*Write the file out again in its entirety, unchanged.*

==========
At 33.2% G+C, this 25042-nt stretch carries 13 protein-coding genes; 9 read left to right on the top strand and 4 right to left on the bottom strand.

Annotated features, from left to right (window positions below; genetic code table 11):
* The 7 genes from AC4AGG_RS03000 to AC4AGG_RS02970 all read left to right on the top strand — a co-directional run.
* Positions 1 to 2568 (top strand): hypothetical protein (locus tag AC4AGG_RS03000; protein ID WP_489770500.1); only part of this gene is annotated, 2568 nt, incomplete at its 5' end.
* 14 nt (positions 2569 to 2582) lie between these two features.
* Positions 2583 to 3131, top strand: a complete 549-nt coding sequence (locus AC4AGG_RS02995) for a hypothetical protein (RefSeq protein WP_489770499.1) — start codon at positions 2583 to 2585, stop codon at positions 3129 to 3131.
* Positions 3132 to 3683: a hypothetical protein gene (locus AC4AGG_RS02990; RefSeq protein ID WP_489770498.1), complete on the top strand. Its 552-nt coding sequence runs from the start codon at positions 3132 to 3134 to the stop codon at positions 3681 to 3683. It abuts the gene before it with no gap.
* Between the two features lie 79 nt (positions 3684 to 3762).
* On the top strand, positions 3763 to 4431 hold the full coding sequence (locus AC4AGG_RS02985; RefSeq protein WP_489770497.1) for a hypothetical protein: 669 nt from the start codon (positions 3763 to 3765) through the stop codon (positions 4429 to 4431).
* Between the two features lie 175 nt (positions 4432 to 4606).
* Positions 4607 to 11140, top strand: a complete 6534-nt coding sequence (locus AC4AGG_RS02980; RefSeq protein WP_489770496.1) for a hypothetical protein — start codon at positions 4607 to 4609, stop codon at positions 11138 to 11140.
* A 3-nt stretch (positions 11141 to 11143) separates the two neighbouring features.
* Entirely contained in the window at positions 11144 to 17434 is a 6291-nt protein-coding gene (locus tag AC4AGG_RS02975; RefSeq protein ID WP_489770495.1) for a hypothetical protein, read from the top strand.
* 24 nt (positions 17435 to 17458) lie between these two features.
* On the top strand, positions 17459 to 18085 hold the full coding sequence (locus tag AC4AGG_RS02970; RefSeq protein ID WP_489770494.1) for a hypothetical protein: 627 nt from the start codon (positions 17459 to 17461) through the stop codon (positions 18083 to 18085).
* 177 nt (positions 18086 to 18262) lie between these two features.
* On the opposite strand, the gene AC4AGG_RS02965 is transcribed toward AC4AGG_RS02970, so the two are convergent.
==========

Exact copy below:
At 33.2% G+C, this 25042-nt stretch carries 13 protein-coding genes; 9 read left to right on the top strand and 4 right to left on the bottom strand.

Annotated features, from left to right (window positions below; genetic code table 11):
* The 7 genes from AC4AGG_RS03000 to AC4AGG_RS02970 all read left to right on the top strand — a co-directional run.
* Positions 1 to 2568 (top strand): hypothetical protein (locus tag AC4AGG_RS03000; protein ID WP_489770500.1); only part of this gene is annotated, 2568 nt, incomplete at its 5' end.
* 14 nt (positions 2569 to 2582) lie between these two features.
* Positions 2583 to 3131, top strand: a complete 549-nt coding sequence (locus AC4AGG_RS02995) for a hypothetical protein (RefSeq protein WP_489770499.1) — start codon at positions 2583 to 2585, stop codon at positions 3129 to 3131.
* Positions 3132 to 3683: a hypothetical protein gene (locus AC4AGG_RS02990; RefSeq protein ID WP_489770498.1), complete on the top strand. Its 552-nt coding sequence runs from the start codon at positions 3132 to 3134 to the stop codon at positions 3681 to 3683. It abuts the gene before it with no gap.
* Between the two features lie 79 nt (positions 3684 to 3762).
* On the top strand, positions 3763 to 4431 hold the full coding sequence (locus AC4AGG_RS02985; RefSeq protein WP_489770497.1) for a hypothetical protein: 669 nt from the start codon (positions 3763 to 3765) through the stop codon (positions 4429 to 4431).
* Between the two features lie 175 nt (positions 4432 to 4606).
* Positions 4607 to 11140, top strand: a complete 6534-nt coding sequence (locus AC4AGG_RS02980; RefSeq protein WP_489770496.1) for a hypothetical protein — start codon at positions 4607 to 4609, stop codon at positions 11138 to 11140.
* A 3-nt stretch (positions 11141 to 11143) separates the two neighbouring features.
* Entirely contained in the window at positions 11144 to 17434 is a 6291-nt protein-coding gene (locus tag AC4AGG_RS02975; RefSeq protein ID WP_489770495.1) for a hypothetical protein, read from the top strand.
* 24 nt (positions 17435 to 17458) lie between these two features.
* On the top strand, positions 17459 to 18085 hold the full coding sequence (locus tag AC4AGG_RS02970; RefSeq protein ID WP_489770494.1) for a hypothetical protein: 627 nt from the start codon (positions 17459 to 17461) through the stop codon (positions 18083 to 18085).
* 177 nt (positions 18086 to 18262) lie between these two features.
* On the opposite strand, the gene AC4AGG_RS02965 is transcribed toward AC4AGG_RS02970, so the two are convergent.